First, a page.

And I agree with Black Spot, what about the Michelangelo and the other 15th century artist? Are they "Illustrators" not "Fine Artist" for painting scenes from the Bible and Mythology? It's a really absurd distinction in my opinion.

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    im very curious as to why this question is so troubling to so many CA-ers

    far and away the most common thread, theme. it puzzles me that artists and illustrators wrestle over these lables....

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    far and away the most common thread, theme
    oh oh oh! Don't forget "reference and cheating", "my significant other made me sad", and, of course, "I hate art, how do I make a living doing it?"

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    Honestly, I think it stems from the fact that fine artists (nowadays) can't really draw... and they sit there, all gollum-like, and ponder the preciousness of being able to draw and render.... like all those nasty, evil, Illustrators do....

    It is enough that we set out to mold the motley stuff of life into some form of our own choosing; when we do, the performance is itself the wage.
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    Which Wacam/pencil/computer system should I get to make my GF/BF love me more, but still allow me to switch between manga and "real" stuff without anybody knowing whether I'm self-taught or went to school, or getting caught up in that liberal/fundamentalist/incest/pets-or-no-pets thing?

    I'm only asking this because I'm really confused by whether I'm really confused or not.



    Damn! I forgot to mention that anyone who isn't an illustrator sucks...except maybe for those fine-arts guys...

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    Quote Originally Posted by DavePalumbo View Post
    oh oh oh! Don't forget "reference and cheating", "my significant other made me sad", and, of course, "I hate art, how do I make a living doing it?"
    And "how do I develope a 'style'?" and "I'm just starting art... so where do I begin?"


    My favorite is always the reference and cheating one though, because we all know every artist already knows what everything looks like.

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    "My artworks sucks . . . can anyone stroke my ego . . . and tell me why . . . without actually looking at my art or without anyone having any idea of what kind of artistic background I actually have?"

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    ...okay.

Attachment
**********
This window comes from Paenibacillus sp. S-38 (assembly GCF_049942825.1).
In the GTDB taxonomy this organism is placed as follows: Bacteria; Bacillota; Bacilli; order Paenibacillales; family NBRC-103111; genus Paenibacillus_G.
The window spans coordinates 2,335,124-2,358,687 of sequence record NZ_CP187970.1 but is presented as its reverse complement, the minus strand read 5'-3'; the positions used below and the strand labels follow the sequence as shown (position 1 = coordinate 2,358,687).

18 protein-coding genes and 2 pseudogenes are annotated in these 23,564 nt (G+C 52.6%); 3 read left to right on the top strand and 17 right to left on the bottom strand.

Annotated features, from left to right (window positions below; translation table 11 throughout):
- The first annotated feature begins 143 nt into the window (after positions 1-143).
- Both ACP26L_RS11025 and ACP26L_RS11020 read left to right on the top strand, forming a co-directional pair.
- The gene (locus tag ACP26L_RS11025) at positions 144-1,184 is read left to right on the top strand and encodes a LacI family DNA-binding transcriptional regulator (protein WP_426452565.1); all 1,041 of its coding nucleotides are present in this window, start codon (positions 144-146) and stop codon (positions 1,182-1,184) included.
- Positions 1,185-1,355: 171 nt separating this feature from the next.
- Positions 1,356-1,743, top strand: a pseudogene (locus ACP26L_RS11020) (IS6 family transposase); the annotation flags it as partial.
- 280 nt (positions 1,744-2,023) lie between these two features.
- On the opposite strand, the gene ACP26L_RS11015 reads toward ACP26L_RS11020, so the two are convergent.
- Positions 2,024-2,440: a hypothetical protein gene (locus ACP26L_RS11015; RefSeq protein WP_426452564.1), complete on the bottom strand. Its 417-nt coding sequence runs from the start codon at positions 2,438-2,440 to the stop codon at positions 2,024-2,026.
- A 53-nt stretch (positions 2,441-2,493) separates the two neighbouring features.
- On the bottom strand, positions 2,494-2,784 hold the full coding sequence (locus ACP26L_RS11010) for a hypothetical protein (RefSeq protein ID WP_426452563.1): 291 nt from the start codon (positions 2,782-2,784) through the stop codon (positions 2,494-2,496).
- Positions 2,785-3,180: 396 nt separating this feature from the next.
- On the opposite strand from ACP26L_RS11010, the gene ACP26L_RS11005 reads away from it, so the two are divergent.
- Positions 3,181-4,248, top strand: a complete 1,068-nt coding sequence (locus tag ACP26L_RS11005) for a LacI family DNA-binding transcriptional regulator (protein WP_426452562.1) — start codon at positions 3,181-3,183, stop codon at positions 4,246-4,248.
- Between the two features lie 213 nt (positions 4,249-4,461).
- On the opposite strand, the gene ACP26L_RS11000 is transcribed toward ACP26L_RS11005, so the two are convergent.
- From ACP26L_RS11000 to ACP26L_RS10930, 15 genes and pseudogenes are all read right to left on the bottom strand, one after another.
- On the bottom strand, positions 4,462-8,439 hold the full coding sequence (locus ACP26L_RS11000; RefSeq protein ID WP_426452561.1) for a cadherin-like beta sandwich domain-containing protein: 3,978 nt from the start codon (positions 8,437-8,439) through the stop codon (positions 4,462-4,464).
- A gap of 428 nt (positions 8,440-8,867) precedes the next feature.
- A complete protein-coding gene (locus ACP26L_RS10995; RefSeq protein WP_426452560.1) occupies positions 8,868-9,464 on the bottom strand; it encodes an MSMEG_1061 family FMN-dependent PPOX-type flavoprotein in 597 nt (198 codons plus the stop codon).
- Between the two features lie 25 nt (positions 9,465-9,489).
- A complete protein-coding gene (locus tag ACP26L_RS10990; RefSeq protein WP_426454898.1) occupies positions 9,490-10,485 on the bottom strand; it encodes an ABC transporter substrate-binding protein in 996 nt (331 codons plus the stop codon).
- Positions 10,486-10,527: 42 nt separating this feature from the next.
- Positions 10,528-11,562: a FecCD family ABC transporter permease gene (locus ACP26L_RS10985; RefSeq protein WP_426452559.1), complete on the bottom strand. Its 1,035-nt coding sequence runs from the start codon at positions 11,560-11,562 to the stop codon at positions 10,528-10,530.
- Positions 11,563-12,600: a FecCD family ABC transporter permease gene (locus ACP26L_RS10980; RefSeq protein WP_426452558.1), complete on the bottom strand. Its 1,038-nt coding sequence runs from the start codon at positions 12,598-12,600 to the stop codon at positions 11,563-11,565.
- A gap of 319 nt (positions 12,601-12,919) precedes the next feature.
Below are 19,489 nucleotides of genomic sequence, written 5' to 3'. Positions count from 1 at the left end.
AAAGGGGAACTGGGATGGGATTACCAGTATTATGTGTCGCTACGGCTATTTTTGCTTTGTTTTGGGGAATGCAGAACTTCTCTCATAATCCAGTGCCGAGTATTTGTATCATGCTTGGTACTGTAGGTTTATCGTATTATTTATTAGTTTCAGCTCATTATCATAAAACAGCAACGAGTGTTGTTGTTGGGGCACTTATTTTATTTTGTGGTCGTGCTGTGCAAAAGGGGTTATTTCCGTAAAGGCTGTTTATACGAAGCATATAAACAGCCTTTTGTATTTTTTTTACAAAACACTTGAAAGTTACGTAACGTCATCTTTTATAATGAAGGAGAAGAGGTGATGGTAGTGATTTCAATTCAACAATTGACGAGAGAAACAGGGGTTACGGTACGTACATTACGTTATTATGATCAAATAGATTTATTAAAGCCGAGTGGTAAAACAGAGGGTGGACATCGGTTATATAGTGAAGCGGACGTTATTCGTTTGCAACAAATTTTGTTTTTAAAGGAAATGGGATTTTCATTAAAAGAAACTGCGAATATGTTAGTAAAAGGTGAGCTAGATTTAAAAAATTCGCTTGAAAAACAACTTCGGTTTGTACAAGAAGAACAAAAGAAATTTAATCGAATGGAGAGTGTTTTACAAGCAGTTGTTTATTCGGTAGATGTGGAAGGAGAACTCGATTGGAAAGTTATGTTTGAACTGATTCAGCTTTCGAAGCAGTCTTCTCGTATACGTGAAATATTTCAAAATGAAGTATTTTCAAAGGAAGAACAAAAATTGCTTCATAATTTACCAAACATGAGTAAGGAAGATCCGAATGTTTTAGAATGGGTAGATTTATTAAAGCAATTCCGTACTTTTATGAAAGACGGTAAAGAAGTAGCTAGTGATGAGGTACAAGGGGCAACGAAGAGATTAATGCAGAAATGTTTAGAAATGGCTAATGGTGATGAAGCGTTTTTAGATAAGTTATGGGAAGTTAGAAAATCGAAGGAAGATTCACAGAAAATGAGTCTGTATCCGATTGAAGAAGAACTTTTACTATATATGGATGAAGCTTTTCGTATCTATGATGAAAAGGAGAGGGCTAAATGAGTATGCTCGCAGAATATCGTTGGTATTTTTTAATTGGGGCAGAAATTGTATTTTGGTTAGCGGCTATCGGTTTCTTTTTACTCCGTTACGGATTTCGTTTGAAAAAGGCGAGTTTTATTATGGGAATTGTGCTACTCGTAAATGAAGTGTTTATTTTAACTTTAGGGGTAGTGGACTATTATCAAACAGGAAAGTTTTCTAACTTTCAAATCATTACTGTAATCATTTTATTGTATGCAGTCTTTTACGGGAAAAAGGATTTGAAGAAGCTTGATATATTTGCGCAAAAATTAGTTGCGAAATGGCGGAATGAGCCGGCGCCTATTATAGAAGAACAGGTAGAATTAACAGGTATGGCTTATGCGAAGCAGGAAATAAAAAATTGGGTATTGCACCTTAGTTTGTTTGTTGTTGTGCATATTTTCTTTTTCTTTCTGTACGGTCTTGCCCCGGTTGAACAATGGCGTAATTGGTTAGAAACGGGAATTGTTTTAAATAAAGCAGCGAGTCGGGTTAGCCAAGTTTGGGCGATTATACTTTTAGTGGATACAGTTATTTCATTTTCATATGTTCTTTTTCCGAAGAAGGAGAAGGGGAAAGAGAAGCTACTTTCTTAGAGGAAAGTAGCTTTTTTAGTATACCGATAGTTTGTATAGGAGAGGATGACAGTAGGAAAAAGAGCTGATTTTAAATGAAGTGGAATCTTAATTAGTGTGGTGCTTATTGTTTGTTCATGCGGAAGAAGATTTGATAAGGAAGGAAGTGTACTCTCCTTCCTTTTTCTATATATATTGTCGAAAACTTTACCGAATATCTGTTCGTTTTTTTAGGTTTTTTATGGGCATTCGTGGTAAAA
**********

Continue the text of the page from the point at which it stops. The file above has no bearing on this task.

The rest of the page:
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    If this forum sticks around for a couple hundred years, maybe some poor art history archeologists of the future, will enjoy digging up all these fragmented threads and piecing them together again. You know I'm all for it

    About the illustration fine arts thing… A couple years ago, when I was up in Sacramento, I was considering hanging some of my drawings in a local gallery, so I attended one of their showings and brought in some artwork for the curator to check out. I was surprised to discover how excited the guy got that it was not "commercial." He kept saying things like 'yeah, I like it, and you can tell it's not commercial...." with this snide grin that I can totally still picture in my head. I didn't go to art school, and had only been through like a semester or so of college, so I wasn't aware at that time of any great academic divides that artists are supposed to live and breathe. Instead I just thought he was taking a dig at me straight to my face, which really caught me off gaurd. I think I replied with something like, 'well if it's not commercial why would you even bother hanging it on the wall?' He seemed all shocked, and tried to recover by quickly blathering something about his clients, and then taking a bunch of subtle jabs at illustrators, I guess in some misguided effort to win me back over to his side. It was all highly awkward though, since most of my favorite artists are illustrators. Since then I'm becoming increasingly aware of how ubiquitous this attitude is, the whole 'illustration vs. fine arts' or 'commercial vs. intellectual' thing. I still don't understand where all the vitriol comes from though.

    I can remember having a sense, even at pretty young age, that there were certain artworks, or artist, or types of art, that I didn’t really enjoy. I remember making fun of my dad, for hanging up a Nagel print that his girlfriend made him buy, when I was 12 for example. I also went through a big ‘abstract expressionism can go suck it’ phase when I was around 16 or so. I didn’t know anything, and didn’t care much for the intellectual scaffolding that propped up certain works. Either I thought it looked ‘cool’ or I didn’t, and that was about all you were going to get out of me. I can remember disliking Monet and Van Gogh pretty intensely when I was in high school, and had a very ‘meh’ attitude towards Picasso. Again though, that was mostly because I hadn't read any of the attendant history, and only really encountered what was in vogue during the late 80s early 90s by happenstance. The only reason I knew about Duchamp say, was because of a book that my grandpa had at his house, part of that The World of _ _ _ series that Time-Life put out at mid century. I always remembered liking the Durer and DaVinci books more, but I think the more I learned, the more I came to respect people and their innovations… even the artists I used to think were assholes.

    It makes me want to don the white suite Tom Wolfe style, and hit the younger me with a cane. “Maybe you should crack a book, before I crack your head!” I’d say to me… or something along those lines. Try not to let all these distinctions sink in to deep I guess, because its mostly a matter of taste and the current trends in New York. It's unfortunate though that so many people are encountering all this bitterness in their art classes. Instructors at the intro level should probably just teach you what they know how to do, instead of trying to impress their personal aesthetic on you. Maybe that's not possible though

    Last edited by Jasonwclark; June 30th, 2008 at 11:58 PM.
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    a theme popular to newbies posting in the Finally Finished

    "Hi, I just joined CA. These are my awesome works. Bow before me!"

    then the follow-up.

    "BAAAAAW. Youse just jealous of my 1337 skillz!"